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Various examples of stairs

Stairs are a structure designed to bridge a large vertical distance between lower and higher levels by dividing it into smaller vertical distances. This is achieved as a diagonal series of horizontal platforms called steps which enable passage to the other level by stepping from one to another step in turn. Steps are very typically rectangular. Stairs may be straight, round, or may consist of two or more straight pieces connected at angles.

Types of stairs include staircases (also called stairways) and escalators. Some alternatives to stairs are elevators (also called lifts), stairlifts, inclined moving walkways, ladders, and ramps. A stairwell is a vertical shaft or opening that contains a staircase. A flight (of stairs) is an inclined part of a staircase consisting of steps (and their lateral supports if supports are separate from steps).[1]

History

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Components and terms

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A stair, or a stairstep, is one step in a flight of stairs.[2] In buildings, stairs is a term applied to a complete flight of steps between two floors. A stair flight is a run of stairs or steps between landings. A staircase or stairway is one or more flights of stairs leading from one floor to another, and includes landings, newel posts, handrails, balustrades and additional parts. A stairwell is a compartment extending vertically through a building in which stairs are placed. A stair hall is the stairs, landings, hallways, or other portions of the public hall through which it is necessary to pass when going from the entrance floor to the other floors of a building. Box stairs are stairs built between walls, usually with no support except the wall strings.[2]

Stairs may be in a "straight run", leading from one floor to another without a turn or change in direction. Stairs may change direction, commonly by two straight flights connected at a 90° angle landing. Stairs may also return onto themselves with 180° angle landings at each end of straight flights forming a vertical stairway commonly used in multistory and highrise buildings. Many variations of geometrical stairs may be formed of circular, elliptical and irregular constructions.[2]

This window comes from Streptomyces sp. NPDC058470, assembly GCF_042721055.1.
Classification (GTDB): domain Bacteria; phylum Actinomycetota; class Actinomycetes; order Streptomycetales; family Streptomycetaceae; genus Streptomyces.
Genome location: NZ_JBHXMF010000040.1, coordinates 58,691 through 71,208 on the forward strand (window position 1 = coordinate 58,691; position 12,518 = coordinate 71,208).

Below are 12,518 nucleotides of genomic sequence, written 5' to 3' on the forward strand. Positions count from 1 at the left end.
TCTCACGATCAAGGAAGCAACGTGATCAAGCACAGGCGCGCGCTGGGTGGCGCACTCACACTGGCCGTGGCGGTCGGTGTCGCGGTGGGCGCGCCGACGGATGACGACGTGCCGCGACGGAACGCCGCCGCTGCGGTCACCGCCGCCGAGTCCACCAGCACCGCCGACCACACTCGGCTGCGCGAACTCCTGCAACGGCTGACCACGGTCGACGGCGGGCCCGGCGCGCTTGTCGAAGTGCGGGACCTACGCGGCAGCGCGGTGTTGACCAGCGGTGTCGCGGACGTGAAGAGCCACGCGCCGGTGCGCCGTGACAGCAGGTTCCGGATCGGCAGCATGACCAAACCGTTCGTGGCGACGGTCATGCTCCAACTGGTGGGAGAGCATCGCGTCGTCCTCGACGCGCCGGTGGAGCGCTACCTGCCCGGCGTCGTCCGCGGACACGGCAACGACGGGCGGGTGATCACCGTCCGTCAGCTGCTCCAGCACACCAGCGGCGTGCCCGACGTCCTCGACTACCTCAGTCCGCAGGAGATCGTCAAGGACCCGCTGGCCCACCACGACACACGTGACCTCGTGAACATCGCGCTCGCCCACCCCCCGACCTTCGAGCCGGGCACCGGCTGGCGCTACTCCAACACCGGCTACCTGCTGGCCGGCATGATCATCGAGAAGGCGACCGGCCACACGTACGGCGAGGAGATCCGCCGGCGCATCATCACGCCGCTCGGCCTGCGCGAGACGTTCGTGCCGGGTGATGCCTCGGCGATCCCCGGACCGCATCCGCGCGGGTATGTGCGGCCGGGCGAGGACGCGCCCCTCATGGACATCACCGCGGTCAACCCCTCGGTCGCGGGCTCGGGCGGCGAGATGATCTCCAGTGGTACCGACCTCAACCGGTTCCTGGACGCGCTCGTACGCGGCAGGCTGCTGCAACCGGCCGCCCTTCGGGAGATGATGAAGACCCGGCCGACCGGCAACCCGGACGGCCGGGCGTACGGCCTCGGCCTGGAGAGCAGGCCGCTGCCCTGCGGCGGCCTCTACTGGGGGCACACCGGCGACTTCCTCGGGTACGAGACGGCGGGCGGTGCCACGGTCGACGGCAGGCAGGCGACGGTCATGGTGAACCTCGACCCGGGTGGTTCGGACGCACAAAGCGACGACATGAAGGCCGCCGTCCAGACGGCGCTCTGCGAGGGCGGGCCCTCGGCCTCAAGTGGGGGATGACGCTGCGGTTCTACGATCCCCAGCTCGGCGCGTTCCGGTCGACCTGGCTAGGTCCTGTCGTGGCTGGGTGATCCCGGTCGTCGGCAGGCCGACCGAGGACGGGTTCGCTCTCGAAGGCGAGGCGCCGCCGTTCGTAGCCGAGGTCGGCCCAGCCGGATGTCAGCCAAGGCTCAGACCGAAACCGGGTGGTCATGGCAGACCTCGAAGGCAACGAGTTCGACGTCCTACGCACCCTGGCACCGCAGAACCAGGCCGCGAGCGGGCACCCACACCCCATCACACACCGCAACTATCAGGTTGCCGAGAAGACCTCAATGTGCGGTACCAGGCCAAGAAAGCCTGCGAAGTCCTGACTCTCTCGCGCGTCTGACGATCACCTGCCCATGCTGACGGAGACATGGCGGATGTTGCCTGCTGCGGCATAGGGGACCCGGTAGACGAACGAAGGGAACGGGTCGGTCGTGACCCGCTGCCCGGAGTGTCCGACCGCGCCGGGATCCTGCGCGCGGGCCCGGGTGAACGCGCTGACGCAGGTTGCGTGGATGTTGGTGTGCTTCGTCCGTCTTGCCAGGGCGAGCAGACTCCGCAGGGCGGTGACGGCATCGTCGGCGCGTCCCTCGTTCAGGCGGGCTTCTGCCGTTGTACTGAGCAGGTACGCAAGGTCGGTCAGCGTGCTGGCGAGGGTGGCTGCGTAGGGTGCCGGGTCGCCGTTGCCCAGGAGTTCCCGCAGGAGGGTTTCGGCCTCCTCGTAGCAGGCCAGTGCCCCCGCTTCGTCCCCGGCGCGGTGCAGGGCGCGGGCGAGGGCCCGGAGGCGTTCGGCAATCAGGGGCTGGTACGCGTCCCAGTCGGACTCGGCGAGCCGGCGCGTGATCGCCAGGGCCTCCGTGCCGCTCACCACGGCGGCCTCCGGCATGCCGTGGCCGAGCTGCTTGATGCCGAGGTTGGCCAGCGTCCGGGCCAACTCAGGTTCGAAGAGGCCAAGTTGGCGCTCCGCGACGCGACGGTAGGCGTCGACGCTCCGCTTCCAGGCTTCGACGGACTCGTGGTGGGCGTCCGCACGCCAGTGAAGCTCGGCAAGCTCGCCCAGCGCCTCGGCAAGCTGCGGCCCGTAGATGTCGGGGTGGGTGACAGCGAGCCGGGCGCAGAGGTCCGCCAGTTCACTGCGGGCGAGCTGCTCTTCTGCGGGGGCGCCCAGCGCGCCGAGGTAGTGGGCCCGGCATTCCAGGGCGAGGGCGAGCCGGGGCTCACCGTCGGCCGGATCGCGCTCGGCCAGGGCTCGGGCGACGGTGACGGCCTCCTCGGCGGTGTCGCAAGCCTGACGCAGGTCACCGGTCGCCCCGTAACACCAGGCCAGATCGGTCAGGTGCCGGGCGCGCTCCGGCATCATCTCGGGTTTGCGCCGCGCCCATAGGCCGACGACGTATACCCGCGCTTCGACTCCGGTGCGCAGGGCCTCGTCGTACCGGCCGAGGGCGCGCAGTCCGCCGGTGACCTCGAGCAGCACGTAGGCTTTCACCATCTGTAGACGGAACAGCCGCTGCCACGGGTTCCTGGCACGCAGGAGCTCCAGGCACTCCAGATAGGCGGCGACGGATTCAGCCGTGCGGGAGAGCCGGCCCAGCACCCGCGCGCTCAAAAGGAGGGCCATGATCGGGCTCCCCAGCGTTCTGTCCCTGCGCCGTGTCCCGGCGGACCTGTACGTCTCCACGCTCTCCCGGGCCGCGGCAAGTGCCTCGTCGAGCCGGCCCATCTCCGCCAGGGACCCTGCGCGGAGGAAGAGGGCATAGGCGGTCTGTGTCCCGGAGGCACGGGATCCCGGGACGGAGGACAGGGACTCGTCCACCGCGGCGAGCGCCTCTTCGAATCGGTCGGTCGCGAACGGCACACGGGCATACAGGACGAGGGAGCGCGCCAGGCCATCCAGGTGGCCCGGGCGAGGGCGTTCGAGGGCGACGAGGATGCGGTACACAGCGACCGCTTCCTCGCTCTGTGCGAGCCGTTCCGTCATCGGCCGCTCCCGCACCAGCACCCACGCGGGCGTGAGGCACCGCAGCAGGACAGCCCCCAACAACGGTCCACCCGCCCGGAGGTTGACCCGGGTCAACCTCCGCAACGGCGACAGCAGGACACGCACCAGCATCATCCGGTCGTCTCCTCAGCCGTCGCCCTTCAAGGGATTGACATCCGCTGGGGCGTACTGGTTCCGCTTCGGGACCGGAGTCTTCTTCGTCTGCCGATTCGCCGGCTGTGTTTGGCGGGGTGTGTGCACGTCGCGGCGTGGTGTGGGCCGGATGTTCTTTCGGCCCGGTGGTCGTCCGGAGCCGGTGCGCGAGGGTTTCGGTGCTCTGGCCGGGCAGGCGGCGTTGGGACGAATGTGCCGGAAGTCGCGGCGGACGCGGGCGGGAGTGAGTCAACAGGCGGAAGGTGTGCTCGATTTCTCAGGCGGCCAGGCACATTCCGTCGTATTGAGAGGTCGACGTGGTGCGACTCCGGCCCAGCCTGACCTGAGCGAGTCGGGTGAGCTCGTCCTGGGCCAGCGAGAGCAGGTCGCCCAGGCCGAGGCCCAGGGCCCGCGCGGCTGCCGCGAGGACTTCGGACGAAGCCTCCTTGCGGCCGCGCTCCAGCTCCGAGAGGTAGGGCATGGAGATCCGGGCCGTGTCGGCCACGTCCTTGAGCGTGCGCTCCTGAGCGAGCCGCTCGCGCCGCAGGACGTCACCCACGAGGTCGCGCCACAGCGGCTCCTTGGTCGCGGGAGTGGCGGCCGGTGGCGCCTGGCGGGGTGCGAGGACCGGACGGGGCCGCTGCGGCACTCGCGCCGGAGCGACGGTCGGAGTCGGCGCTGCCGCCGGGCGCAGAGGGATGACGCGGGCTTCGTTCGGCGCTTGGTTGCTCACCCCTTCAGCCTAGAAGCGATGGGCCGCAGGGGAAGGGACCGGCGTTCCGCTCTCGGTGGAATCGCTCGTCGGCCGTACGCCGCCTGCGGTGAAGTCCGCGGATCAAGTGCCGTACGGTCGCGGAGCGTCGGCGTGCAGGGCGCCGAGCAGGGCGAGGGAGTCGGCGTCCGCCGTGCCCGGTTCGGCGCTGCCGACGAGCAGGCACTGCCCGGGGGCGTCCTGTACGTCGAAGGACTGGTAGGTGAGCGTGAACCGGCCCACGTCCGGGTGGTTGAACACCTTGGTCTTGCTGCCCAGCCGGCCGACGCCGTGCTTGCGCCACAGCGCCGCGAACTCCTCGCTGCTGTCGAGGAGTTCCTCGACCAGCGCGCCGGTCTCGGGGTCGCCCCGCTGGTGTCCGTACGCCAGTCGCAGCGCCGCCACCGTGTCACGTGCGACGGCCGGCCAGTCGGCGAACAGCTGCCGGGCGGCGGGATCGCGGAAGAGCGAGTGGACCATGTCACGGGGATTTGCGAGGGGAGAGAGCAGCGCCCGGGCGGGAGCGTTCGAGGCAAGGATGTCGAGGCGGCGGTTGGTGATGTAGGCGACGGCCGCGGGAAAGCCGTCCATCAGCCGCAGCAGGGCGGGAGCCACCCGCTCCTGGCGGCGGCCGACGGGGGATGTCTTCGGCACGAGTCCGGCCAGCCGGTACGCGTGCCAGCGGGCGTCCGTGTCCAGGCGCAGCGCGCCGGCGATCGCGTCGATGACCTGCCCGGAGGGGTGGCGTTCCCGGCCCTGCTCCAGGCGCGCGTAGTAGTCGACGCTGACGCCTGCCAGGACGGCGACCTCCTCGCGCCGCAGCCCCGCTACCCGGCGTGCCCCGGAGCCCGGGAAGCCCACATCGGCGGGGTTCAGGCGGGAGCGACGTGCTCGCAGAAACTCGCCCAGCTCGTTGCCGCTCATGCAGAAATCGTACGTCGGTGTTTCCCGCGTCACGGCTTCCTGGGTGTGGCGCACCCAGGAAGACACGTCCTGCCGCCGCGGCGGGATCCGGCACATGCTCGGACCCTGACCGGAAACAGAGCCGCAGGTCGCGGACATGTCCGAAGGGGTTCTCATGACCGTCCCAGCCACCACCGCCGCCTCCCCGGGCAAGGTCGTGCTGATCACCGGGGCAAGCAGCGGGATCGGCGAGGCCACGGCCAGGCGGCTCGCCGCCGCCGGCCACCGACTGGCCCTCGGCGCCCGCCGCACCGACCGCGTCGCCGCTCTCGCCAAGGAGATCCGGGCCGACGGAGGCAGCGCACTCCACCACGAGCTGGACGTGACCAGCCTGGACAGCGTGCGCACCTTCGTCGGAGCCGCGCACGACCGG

Stairs may be a required component of egress (exit) paths from structures and buildings. Stairs are also provided for convenience to access floors, roofs, levels, and walking surfaces not accessible by other means.

"Stairway" is also a common metaphor for achievement or loss of a position in the society, or as a metaphor of hierarchy (e.g. Jacob's Ladder, Battleship Potemkin).

Steps

Steps with two anti-slip rubber strips and small nosings

Each step is composed of a tread and a riser. Some treads may include a nosing.

Handrails

Neo-Baroque stairs with intricate wooden balustrade
Staircase with double bullnose and two volutes. An intermediate landing is part of this U-shaped stair.
Handrail and carved balusters

The balustrade is the system of railings and balusters that prevents people from falling over the edge.

Winder stairs with a simple handrail supported by three newel posts

Handrails may be continuous (sometimes called over-the-post) or post-to-post (or more accurately newel-to-newel). For continuous handrails on long balconies, there may be multiple newels and tandem caps to cover the newels. At corners, there are quarter-turn caps. For post-to-post systems, the newels project above the handrails.

Another, more classical, form of handrailing that is still in use is the tangent method. A variant of the cylindric method of layout, it allows for continuous climbing and twisting rails and easings. It was defined from principles set down by architect Peter Nicholson in the 18th century.

Other terms

Two flights of stairs joined by a landing
Floating staircase

Dimensions

A diagram showing the measurements that can be taken from a staircase
A quite unusual "variable rise" stairway, which also distorts visual perspective (at The Duomo in Urbino, Italy)

The dimensions of a stair, in particular the rise height and going of the steps, should remain the same along the stairs.[10]

The following stair dimensions are important:

Forms

Stairs inside the Red Pyramid in Egypt, c.2575–2551 BCE
The Cascade of Yerevan, a giant stairway made of limestone in Armenia
Wooden stairs at the shores of Lake Iso-Melkutin in Loppi, Finland

Stairs can take a large number of forms, combining straight runs, winders, and landings.

The simplest form is the straight flight of stairs, with neither winders nor landings. These types of stairs were commonly used in traditional homes, as they are relatively easy to build and only need to be connected at the top and bottom. However, many modern architects may not choose straight flights of stairs because:

Another form of a straight staircase is the "space saver staircase", also known as "paddle stairs" or "alternating tread staircases". These designs can be used for a steeper rise, but they can only be used in certain circumstances, and must comply with regulations.